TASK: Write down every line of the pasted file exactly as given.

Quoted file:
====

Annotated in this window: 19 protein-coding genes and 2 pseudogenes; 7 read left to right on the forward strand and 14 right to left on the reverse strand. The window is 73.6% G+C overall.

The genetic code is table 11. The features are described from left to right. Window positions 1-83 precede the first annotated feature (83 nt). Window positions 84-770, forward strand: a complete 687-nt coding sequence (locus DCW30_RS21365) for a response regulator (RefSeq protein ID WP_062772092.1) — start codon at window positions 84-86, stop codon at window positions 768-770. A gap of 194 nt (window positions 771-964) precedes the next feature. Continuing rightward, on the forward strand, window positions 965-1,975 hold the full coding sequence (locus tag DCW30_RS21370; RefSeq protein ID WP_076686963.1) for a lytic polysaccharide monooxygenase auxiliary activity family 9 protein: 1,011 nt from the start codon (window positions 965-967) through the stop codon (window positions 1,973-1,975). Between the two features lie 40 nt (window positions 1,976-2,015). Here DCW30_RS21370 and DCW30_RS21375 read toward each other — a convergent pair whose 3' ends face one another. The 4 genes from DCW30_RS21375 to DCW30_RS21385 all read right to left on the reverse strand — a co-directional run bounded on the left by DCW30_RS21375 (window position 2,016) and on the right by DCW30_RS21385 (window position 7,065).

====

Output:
Annotated in this window: 19 protein-coding genes and 2 pseudogenes; 7 read left to right on the forward strand and 14 right to left on the reverse strand. The window is 73.6% G+C overall.

The genetic code is table 11. The features are described from left to right. Window positions 1-83 precede the first annotated feature (83 nt). Window positions 84-770, forward strand: a complete 687-nt coding sequence (locus DCW30_RS21365) for a response regulator (RefSeq protein ID WP_062772092.1) — start codon at window positions 84-86, stop codon at window positions 768-770. A gap of 194 nt (window positions 771-964) precedes the next feature. Continuing rightward, on the forward strand, window positions 965-1,975 hold the full coding sequence (locus tag DCW30_RS21370; RefSeq protein ID WP_076686963.1) for a lytic polysaccharide monooxygenase auxiliary activity family 9 protein: 1,011 nt from the start codon (window positions 965-967) through the stop codon (window positions 1,973-1,975). Between the two features lie 40 nt (window positions 1,976-2,015). Here DCW30_RS21370 and DCW30_RS21375 read toward each other — a convergent pair whose 3' ends face one another. The 4 genes from DCW30_RS21375 to DCW30_RS21385 all read right to left on the reverse strand — a co-directional run bounded on the left by DCW30_RS21375 (window position 2,016) and on the right by DCW30_RS21385 (window position 7,065).